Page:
BOTR I think you've brought out an incredibly important point. Rehab doesn't usually work the first---or second---or whatever time. Relapses are much more common than not, and no one should ever place the full weight of their emotions on any rehabe stint. Keep the hopes in check, and watch it play out. Don't be overly optomistic, but not overly negative either. Just watch and wait. It's all any of us can do.
good points. I needed your help. I need to know how I can be most helpful to her. That is really what I want to do.
Best succinct observation on the topic is by Christopher Lawford: "Relapse is part of recovery."
My take-away is: Don't throw in the towel because someone relapses.
When I finally came to terms with the idea that I was powerless over this
Sounds like AA. It is true in dealing with any other persons behaviour. I asked my sister who has been 3 years sober w/AA what to do about an exJW guy I know who is alcoholic and has PTSD who talks about killing himself periodically. She says there is not much you can do to make a person wake up and start really trying to be clean. Sometimes folks just have to hit rock bottom I guess.
"If you fuck this up the third time around, we are taking custody of your daughter, terminating your parental rights and you will be on your own until you decide to get your life in order and be a parent."
Speaking of sobriety I thought I should add my 2 cents. Support the sober talk and activities. She's probably going to come out in a pink cloud after rehab. She needs to bury herslf in meetings and support that as well. If she asks to attend a chip night give it a try. It may look like an addiction within itself, but alot of the SERIOUS babies are at it 24/7. She will probably smoke like a chimney, try your best to put up with it. Keep up the rules with u. If you have rules at your home or just as a friend keep the boundries up and the rules. We addicts just love to bend the rules and screw up relationships. Three times is the charm I hope.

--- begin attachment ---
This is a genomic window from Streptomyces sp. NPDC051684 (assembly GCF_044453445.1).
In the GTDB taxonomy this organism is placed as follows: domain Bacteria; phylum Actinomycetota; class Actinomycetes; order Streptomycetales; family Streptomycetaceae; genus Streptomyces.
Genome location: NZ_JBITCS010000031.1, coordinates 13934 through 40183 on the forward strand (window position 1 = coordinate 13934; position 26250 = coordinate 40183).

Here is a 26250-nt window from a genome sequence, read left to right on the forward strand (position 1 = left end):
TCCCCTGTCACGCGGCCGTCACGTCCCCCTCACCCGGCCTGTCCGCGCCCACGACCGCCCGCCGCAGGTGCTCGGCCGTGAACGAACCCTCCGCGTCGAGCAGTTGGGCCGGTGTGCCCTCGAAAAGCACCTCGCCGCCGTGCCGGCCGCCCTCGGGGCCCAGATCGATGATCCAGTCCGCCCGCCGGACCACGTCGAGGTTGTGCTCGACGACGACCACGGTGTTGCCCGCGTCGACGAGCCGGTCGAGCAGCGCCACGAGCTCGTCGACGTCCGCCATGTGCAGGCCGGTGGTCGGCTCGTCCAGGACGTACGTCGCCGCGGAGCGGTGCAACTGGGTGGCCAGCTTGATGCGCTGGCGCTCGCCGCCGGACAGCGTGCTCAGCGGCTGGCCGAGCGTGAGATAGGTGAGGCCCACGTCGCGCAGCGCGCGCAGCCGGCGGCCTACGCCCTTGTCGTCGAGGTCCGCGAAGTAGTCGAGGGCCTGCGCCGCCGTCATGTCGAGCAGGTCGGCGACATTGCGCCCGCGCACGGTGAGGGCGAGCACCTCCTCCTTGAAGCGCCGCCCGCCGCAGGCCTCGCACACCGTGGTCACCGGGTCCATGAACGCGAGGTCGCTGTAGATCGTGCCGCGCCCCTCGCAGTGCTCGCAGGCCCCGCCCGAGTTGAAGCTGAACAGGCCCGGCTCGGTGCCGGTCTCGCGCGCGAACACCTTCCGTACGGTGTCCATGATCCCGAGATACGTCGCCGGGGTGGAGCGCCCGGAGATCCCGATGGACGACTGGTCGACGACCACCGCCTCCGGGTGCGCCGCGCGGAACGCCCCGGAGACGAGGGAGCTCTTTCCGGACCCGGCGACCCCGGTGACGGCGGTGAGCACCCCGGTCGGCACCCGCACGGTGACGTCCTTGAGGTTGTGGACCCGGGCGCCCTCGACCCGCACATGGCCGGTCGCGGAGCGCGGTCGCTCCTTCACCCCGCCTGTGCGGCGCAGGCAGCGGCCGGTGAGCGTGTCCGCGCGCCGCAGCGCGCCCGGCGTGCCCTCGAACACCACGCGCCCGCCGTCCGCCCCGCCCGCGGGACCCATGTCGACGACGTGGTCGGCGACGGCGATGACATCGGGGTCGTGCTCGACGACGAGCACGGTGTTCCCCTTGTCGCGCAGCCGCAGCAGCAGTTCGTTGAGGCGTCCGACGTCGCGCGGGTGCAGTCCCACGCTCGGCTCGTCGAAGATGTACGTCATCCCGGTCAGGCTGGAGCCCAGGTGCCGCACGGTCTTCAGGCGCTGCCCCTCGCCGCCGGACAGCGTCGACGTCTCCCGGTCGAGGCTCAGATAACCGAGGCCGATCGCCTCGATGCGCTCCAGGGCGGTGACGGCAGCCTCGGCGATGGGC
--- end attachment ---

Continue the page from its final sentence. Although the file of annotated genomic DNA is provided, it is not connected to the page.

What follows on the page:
She needs to bury herslf in meetings and support that as well.
That's true. I took my JW mom to an Al-anon meeting so that we could better understand my sister's connection to her group, and what we could do to support her. There was a lady there who was in AA, she said there were times she had to go to 2 meetings in a day, just to stay sober. It's hard for someone not in it to understand that.
Band on the run: what, more precisly do you mean by giving only lip service to rehab?
I would like to mention that I have a brother who has been successful in being drug free for about 20 years. As a famly member I stepped in and gave him a new state and city to transform himself, he did have a relapse or two but is very solid now. He has a home and a good job and contributes to society. I feel he reflects a small minority of those who are successful. My father was an alcoholic, sober for 7 years then killed himself. So I am not totally ignorant of the complexities of addiction. Now here it is I'm faced with my niece's addicion and I can't help but feel blank as to what steps to take, I'm a bit numb, that is why I ask for help because I can't think clearly. So thanks for all your help.
I can understand that feeling. The overload just shuts it all off doesn't it? Get some sleep.